Medi-Cal and MHLA have increased coverage for low-income patients, but just having a card isn't always enough. Clinics, emergency rooms, and urgent care can be miles away. It can also be challenging for patients to engage with their health care providers.

"There are 6 million Californians that live in what's called a health professional shortage area for primary care," Dowling explains. "We have a huge immigrant population in the state. Even if you have insurance and there's a place to go, you can't really engage with that provider."

Reforms Needed

Efforts to repeal and replace the Affordable Care Act failed just a couple weeks ago in Congress. But does that mean everyone's happy with it? We asked some people in Los Angeles what they think. Click here if video does not play.

Since the passage of the Affordable Care Act in 2010 the number of Medi-Cal recipient has increased in LA County. But the program is far from perfect.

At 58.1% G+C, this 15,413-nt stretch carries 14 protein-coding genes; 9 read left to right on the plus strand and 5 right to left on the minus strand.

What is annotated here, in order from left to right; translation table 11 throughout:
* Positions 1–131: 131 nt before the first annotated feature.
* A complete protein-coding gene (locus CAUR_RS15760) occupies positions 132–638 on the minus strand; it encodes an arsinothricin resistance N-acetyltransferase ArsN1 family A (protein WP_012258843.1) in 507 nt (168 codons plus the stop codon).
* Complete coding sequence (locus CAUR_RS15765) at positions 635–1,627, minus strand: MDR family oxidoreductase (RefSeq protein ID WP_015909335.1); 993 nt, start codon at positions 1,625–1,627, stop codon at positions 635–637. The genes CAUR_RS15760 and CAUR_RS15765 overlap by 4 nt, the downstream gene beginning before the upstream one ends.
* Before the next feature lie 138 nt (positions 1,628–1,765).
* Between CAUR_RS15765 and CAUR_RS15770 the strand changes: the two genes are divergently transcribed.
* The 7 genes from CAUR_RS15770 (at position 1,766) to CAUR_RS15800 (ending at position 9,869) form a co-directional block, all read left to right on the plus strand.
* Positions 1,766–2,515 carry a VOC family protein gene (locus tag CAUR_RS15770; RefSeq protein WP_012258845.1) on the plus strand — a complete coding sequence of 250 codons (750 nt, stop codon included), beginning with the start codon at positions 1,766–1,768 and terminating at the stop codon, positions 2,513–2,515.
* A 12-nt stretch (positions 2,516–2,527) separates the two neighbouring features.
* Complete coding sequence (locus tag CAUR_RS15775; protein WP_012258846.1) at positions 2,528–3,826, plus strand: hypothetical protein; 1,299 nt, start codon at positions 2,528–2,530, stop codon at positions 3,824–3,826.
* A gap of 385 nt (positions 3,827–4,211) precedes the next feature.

Dowling is pleased that the country was able to pass something similar to universal health care. He says that industrialized democracies with universal care have thrived. "Those are the systems that work, that have the best outcomes, the best quality, the lowest cost per person."

Many European countries, such as France and Switzerland, have experienced shorter wait times, cheaper medication, and high quality care since providing people with universal health care.

Dowling wants the United States to keep pushing toward universal health care despite challenges. "That's going to be a real fight because that means people are going to get paid less."

Haroutunian also agrees that the country needs a universal health care system. "We're a filthy rich country, the richest by far than any other country in the world," he says. "And we can't afford healthcare for everybody? For kids, who are our future? Isn't that ridiculous?"

In Case of Emergency